It’s church the way you always sort of hoped it could look. The grape juice on your tongue brings you suddenly back into this place where you want to be connected to the church again. It’s a body, and you were so angry with it. You were so hurt. You were so tired. But the nourishment isn’t a mouthful of bread, it’s the casual loveliness of the body of Christ.

The thing that was so delicate. The tiny, quivering newness inside your heart. It sprouts and shoots and curls around your cynicism and your anger. It burrows restlessly through the wall, cracking and splitting and throwing chunky patterns of light on the dark places.

 There is a hole in the wall, and you are astonished to find that through the crack everything is bigger on the other side.

And you sit with a seventeen year old who could not sound more like the way you were at seventeen and instead of angry you feel quietly grateful for the God was with you and is with you.

And you see a face on your computer that you haven’t seen, and for two hours the joy leaks out of every part of you.

“For my thoughts are not your thoughts,
    neither are your ways my ways,”
declares the Lord.
“As the heavens are higher than the earth,
    so are my ways higher than your ways
    and my thoughts than your thoughts.
10 As the rain and the snow
    come down from heaven,
and do not return to it
    without watering the earth
and making it bud and flourish,
    so that it yields seed for the sower and bread for the eater,
11 so is my word that goes out from my mouth:
    It will not return to me empty,
but will accomplish what I desire
    and achieve the purpose for which I sent it.
12 You will go out in joy
    and be led forth in peace;
the mountains and hills
    will burst into song before you,
and all the trees of the field
    will clap their hands.
13 Instead of the thornbush will grow the juniper,
    and instead of briers the myrtle will grow.
This will be for the Lord’s renown,
    for an everlasting sign,
    that will endure forever.”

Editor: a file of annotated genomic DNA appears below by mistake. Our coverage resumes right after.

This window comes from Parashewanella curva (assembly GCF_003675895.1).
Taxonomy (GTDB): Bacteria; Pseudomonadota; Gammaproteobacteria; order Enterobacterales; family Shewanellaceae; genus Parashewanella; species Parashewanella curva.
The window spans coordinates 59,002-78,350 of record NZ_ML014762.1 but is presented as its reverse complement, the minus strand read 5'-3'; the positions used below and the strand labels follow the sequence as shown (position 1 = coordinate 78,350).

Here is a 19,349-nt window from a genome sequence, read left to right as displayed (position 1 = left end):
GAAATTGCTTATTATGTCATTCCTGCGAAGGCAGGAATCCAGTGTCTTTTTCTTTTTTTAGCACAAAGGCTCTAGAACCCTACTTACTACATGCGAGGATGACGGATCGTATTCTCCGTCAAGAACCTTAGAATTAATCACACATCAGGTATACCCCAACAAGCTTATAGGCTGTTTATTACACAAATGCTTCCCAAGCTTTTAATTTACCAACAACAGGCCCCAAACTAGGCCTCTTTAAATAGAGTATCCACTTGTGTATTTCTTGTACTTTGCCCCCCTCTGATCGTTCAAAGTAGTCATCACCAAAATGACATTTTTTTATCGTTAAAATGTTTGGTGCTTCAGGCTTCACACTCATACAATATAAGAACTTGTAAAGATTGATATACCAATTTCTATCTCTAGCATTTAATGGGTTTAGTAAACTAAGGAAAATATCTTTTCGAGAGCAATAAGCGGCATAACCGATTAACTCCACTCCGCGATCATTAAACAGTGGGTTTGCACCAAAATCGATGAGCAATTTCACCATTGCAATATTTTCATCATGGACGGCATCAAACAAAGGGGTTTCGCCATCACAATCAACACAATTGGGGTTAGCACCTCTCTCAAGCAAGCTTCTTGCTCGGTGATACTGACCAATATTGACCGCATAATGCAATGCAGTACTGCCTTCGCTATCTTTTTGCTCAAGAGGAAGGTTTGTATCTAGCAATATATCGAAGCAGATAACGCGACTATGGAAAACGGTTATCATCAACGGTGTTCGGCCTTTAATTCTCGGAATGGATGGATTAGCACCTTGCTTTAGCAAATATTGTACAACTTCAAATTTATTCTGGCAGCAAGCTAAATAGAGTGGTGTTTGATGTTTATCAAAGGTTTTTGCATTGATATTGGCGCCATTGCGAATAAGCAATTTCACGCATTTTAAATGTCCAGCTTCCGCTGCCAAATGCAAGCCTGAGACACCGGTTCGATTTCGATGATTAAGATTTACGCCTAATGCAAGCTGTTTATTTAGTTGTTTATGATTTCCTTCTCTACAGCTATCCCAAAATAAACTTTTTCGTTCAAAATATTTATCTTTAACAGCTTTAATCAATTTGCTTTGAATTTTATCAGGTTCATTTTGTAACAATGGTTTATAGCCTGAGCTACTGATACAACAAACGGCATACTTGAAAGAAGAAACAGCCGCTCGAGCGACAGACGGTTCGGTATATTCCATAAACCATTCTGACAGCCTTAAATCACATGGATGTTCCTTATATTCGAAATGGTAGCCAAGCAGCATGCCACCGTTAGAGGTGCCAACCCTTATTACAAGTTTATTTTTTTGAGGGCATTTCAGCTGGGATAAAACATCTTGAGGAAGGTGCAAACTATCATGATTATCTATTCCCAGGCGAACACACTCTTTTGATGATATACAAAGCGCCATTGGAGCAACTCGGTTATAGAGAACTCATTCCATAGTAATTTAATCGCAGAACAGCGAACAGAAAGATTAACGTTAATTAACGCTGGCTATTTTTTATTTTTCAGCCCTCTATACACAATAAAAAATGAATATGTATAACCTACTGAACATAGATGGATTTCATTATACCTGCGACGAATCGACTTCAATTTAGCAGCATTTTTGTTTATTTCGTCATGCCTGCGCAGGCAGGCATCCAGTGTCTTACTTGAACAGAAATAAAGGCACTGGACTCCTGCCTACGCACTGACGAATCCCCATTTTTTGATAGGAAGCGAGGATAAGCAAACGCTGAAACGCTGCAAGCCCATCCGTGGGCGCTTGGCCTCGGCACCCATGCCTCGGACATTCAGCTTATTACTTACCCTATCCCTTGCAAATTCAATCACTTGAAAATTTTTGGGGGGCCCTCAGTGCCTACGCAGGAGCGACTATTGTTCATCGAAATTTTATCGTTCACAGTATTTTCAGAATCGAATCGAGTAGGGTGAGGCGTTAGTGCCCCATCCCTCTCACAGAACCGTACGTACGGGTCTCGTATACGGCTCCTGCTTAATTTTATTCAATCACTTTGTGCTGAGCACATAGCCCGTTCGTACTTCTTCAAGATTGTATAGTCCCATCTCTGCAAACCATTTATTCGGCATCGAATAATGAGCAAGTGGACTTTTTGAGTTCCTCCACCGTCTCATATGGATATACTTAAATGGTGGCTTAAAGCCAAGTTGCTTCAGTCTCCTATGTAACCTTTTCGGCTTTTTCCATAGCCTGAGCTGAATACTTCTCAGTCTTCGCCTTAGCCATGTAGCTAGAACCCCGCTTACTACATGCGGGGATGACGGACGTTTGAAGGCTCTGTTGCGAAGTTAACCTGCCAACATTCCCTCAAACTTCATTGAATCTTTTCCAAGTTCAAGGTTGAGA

-Isaiah 55

And it sounds like a lie, but I’m so happy to be here. It’s been a lie, honestly. I’ve said it because it needed to be said. Today I can say it because I mean it. Because God is here and I’m here and it was always supposed to be like this.

And everything will be made new again.


a surprising emotional development


So I’m working on a profound revelation right now. It’s percolating in my brain like tea (does tea percolate?) and as much as I hate the smell of brewing tea (and that’s a lot) I’m glad. Every time I try to write about it (because external processor) it comes out as total gibberish. So I’m letting it stay in my brain, but I still want to say something.

I’m walking differently at the moment.

My mother, whose profession is gait analysis, pointed it out. She said I’m walking like someone has just taken something heavy off my shoulders. Her explanation was anatomy being over, but I’m not convinced that’s it.

There are books on my bookshelf, finally. They’d been sitting in the box I packed them in since I left Waco. I’ve added a bunch this summer. The thought occurs to me that I’m reading like a grown up now. I didn’t before.

I played in a dodgeball tournament with my brother, his college roommate, their wives, and Lauren and Nate (#seventhwheel). And for the weirdest collection of people maybe ever, it was fun.

The red chair from Waco apartment found its way into my apartment here. You guys remember, maybe, how very attached I was to that chair. It feels like MC and Sunday naps and ICM emails and nail polish. It doesn’t make me sad, somehow.

There are children in my life. The same ones every week. We stay late on Thursdays, and it seems like ICM. Only it’s somehow more in line with the way I’m wired.

I’m sleeping again. I wasn’t for a while. I was channel surfing for Friends reruns until like two or three in the morning and stumbling out of bed at six like a train hit me.

And I’m happy. I’m singing loudly all day long and being snarky in a nice way and high fiving people and praying in the rambly, out loud way that everyone in Phi Lamb used to laugh at.

So I’m walking different. Maybe it’s confidence. That I feel like I belong here. I’m not looking around trying to impress people.